With the collaboration of CHEW YEW CHOONG, PANN YU MON, OHNMAR HTUN, TIN HTAY HLAING, KATSUKO T. NAKAHIRA, YOKO MITSUNAGA apid development in information technology is drastically changing communication around the world, extending its reach and Renriching its mode. However, new technologies do not evenly benefit all language communities, thus creating the possibility for a “digital language divide”. Let us consider an episode from the era of the printing revolution. In 1608, while stationed on the southwestern coast of India, Thomas Stephens, a Jesuit friar wrote to Rome :
“Before I end this letter I wish to bring before Your Paternity’s mind the fact that for many years I very strongly desired to see in this Province some books printed in the language and alphabets of the land, as there are in Malabar with great benefit for that Christian community. And this could not be achieved for two reasons ; the first because it looked impossible to cast so many moulds amounting to six hundred, whilst as our twenty-four in Europe”. [PRIOLKAR 1958] At the time that the friar wrote this letter, more than one hundred and fifty years had passed since Gutenberg’s innovation, but the new printing technology would not reach his parish until the XIXth century. As he mentioned, the main obstacle was the difficulty of introducing printing technology in the regional languages. Current terminology interprets this as a “localization problem”. The difficulty of casting a large number of metal typefaces would take on a different form in the age of computers and the Internet.
The question of the localization problem in an information society has aroused interest and concern for a number of researchers, including the authors. In 2003, we launched the Language Observatory Project, intending to measure the use of each language in cyberspace.
Mikami Yoshiki & Shigeaki Kodama The first section of this article describes why such measurements are necessary. The second section introduces the Language Observatory Project, and the third section provides recent results obtained from our observations.
WHY MEASURE Localization Still Matters The typing mould for printing technology was the equivalent of today’s computer technology’s character code. We now have an international standard on character code for information interchange, the iso / iec 10646 Universal Coded Character Set, abbreviated as ucs, or Unicode 1.
As the name implies, it covers an entire universe of character codes, from ancient writing systems such as Egyptian hieroglyphs and cuneiform, to minority scripts like those used in the deep mountainous regions of Southeast Asia by the speakers of Thai-Kadai languages.
But many problems in language processing remain. The most fundamental of them is that the ucs, contrary to its name, does not include the entirety of character sets used by humankind ; according to our study, many language users still face the same obstacles encountered by the Jesuit friar in XVIth century India.
The Mongolian language, for example, is written either in Cyrillic script or in its own historical and traditional script, for which at least eight different codes and fonts have been identified 2. No standardisation of typed font exists, causing inconsistency, even textual mistranslation, from one computer to another. As a result, some Mongolian web pages are made up of image files, which take much longer to load.
Indian web pages face the same challenge. On Indian newspaper sites proprietary fonts for Hindi scripts are often used and some sites provide their news with image files. These technological limitations prevent 1 Unicode is a standard created by the Unicode Consortium Inc. But its development and revisions are completely synchronised with the de jure standard ISO/IEC 10646. These two standards can be treated as one single standard.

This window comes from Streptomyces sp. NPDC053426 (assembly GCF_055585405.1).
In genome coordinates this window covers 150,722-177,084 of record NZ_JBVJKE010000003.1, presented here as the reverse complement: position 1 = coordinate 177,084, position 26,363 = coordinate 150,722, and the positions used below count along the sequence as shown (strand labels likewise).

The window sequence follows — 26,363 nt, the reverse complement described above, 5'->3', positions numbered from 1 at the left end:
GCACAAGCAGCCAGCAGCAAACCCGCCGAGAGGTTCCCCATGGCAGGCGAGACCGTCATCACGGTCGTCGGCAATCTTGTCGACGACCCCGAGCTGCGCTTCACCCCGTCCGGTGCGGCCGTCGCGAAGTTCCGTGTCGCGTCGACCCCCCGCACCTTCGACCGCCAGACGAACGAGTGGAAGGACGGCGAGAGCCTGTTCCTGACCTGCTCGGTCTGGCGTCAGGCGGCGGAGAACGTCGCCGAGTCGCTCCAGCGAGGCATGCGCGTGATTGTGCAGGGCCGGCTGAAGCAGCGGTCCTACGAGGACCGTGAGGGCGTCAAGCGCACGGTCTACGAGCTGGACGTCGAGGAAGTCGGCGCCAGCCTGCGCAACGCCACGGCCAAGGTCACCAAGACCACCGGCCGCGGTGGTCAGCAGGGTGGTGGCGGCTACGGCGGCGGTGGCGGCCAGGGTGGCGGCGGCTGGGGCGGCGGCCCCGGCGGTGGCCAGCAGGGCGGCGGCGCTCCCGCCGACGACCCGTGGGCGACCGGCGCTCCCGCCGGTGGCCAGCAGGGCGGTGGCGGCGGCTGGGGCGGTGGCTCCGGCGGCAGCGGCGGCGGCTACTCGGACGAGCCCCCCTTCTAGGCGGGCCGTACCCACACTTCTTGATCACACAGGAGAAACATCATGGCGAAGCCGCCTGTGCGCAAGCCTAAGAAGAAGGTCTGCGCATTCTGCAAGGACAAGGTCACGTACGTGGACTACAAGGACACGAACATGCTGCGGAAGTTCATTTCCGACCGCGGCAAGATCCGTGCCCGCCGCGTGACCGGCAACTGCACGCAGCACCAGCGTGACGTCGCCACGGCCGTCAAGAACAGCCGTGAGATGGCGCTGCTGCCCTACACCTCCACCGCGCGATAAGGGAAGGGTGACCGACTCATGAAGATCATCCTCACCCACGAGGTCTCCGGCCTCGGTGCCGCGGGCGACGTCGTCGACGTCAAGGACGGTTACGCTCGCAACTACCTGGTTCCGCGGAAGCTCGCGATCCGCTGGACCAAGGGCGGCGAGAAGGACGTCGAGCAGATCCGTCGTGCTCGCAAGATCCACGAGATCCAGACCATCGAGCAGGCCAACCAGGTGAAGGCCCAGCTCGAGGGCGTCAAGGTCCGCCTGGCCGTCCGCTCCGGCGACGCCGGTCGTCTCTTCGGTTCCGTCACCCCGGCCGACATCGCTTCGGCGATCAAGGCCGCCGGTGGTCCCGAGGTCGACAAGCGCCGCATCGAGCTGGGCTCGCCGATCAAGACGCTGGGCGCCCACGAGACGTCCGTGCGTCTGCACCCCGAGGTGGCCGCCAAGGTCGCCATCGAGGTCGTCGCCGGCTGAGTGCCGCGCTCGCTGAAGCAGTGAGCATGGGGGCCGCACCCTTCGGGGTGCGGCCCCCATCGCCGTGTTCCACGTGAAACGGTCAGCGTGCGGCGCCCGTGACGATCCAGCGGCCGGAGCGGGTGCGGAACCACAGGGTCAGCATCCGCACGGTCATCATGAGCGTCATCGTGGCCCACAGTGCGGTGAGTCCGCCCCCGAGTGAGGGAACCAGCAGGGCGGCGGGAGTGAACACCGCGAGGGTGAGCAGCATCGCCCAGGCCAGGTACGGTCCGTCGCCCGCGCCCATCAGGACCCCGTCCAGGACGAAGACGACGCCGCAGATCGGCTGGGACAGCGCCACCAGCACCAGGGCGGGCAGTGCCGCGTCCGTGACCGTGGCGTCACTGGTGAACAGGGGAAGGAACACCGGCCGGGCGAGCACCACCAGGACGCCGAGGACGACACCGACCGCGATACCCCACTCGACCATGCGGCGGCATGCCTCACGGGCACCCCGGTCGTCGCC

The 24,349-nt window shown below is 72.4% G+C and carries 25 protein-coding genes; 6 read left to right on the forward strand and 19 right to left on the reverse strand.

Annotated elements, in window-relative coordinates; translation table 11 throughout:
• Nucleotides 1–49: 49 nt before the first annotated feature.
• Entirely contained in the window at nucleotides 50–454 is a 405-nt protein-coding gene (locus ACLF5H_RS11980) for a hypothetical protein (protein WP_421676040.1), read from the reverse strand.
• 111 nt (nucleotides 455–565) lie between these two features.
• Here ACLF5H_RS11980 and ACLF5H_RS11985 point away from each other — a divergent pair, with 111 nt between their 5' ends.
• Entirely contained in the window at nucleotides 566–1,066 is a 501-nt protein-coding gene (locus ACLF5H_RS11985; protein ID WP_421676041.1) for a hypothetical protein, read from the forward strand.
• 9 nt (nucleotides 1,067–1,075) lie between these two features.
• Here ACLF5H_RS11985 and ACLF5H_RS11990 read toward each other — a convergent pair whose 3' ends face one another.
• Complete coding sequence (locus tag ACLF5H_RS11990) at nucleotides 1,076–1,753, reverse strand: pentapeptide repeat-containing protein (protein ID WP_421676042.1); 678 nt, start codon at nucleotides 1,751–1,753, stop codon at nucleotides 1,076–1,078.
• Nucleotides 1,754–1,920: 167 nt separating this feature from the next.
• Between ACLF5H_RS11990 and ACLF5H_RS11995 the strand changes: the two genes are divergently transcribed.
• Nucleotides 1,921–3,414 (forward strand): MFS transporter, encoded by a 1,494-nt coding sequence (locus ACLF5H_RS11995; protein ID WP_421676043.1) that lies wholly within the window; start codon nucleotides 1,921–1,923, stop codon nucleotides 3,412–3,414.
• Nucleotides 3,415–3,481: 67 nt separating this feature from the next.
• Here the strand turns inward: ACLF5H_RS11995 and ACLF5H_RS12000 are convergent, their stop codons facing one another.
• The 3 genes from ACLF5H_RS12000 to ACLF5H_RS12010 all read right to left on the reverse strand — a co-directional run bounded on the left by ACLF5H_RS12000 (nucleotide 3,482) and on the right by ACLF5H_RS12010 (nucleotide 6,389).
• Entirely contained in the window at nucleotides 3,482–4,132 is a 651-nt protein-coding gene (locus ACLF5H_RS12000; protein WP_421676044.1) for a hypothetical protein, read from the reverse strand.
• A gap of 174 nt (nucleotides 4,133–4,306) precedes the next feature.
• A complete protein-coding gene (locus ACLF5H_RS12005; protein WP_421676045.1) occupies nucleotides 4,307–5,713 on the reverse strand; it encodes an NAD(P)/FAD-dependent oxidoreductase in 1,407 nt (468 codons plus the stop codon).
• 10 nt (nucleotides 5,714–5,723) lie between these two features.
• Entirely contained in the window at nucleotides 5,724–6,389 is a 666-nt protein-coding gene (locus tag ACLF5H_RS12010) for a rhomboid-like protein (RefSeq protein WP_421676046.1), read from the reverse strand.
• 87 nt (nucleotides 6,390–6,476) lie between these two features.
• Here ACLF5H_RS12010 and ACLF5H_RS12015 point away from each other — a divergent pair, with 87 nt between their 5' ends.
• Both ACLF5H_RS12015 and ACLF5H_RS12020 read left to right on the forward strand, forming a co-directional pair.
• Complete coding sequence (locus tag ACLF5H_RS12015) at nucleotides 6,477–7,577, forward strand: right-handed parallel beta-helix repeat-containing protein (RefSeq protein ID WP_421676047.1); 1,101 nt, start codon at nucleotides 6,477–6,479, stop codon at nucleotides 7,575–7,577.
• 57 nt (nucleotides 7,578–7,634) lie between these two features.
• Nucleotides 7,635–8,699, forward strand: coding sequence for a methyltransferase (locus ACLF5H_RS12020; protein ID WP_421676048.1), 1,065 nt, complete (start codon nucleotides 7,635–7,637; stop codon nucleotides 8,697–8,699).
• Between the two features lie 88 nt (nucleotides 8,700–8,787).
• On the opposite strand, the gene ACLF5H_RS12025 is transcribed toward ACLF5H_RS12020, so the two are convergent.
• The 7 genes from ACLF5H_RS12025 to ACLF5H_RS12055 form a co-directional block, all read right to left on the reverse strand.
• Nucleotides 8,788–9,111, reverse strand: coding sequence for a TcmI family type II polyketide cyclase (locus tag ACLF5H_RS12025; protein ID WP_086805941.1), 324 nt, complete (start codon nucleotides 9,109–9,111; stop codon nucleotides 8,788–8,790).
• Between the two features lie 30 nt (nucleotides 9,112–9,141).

See in this book : Stphane Bortzmeyer, Multilingualism and the Internet’s Standardisation 2 In addition to UCS/Unicode, BeiDaFangZheng, GB18030, GB8045, Menksoft, Sayinbilig, Boljoo and SUDAR. Most of them are proprietary, local codes used only by a limited group of users.
Mikami Yoshiki & Shigeaki Kodama information from being interchangeable, and lead to a digital language divide. Our research shows that use of ucs Hindi fonts is spreading, but that many web pages still depend on image files or proprietary fonts.
Such technical challenges maintain gaps not only between languages but between scripts. The authors’ initial motivation stems from this issue.
When the Language Observatory Project was launched, one of its founders wrote the following statement :
“My recent study based on statistical data provided by itu and Unesco gives a rough sketch of global digital-divide “among scripts”. Latin alphabet users, 39 % of global population, consume 72 % of world total writing/printing paper and enjoy 84 % of access to the internet.
Hanzi – Chinese ideograph, users in China/Japan/Korea, 22 % in global population, consumes 23 % of paper and have 13 % of internet access. Arabic users, 9 % in population, consume 0.5 % of paper and have 1.2 % of Internet access. Cyrillic script users 5 % in population consume 1.1 % of paper and have 1.6 % of Internet access. Then how about Indic script users If all Brahmi-origin scripts widely used in Southeast Asia – Myanmar, Thai, Lao, Khmer, etc. included, Indic scripts users occupy 22 % of world population, consume 2.2 % of paper and have just 0.3 % of internet access” [MIKAMI 2002].
The Language Observatory was launched to address and close these divides to ensure equality and diversity online.
English Dominance on the Web The second reason for the digital language divide is the dominance of the English language on the Web, which may also reflect the economic aspect of the Web’s evolution. This topic was first referred to in 1995 at the Francophone Summit in Cotonou. At that summit, the presence of English was publicly quoted as being above 90 %. Funredes (Fundacin Redes y Desarrollo), reacting to the figure, attempted to obtain accurate measurements of several languages including English [PIMIENTA ET AL. 2010].
Our research shows that in Asian and African ccTLD domains, English continues to dominate a full ten years after the summit. From 2006 to 2009, we conducted annual surveys of language presence on the web. A direct comparison is impossible because the numbers of pages collected Mikami Yoshiki & Shigeaki Kodama differs between studies (we are currently attempting to identify a methodology to normalise size disparity in sample collection using analysis of variance), but we can nonetheless make the observation that in all surveys English was the language most widely used in Asian and African domains.
The 2010 study found that English was used in 82.7 % of pages collected from the African ccTLD domains ; French came in second with 5.5 %. For Asian domains, English also placed at the top, but with a smaller proportion, about 39 %. This is because with the Asian domains, some regional languages, including Hebrew, Thai and Turkish, are strongly dominant in the ccTLD of each language.
In 2010, we extended the survey to include Caribbean domains, and found that Spanish was the most frequently used language with a ratio of about 55 %. English came in second with a ratio of about 33 %.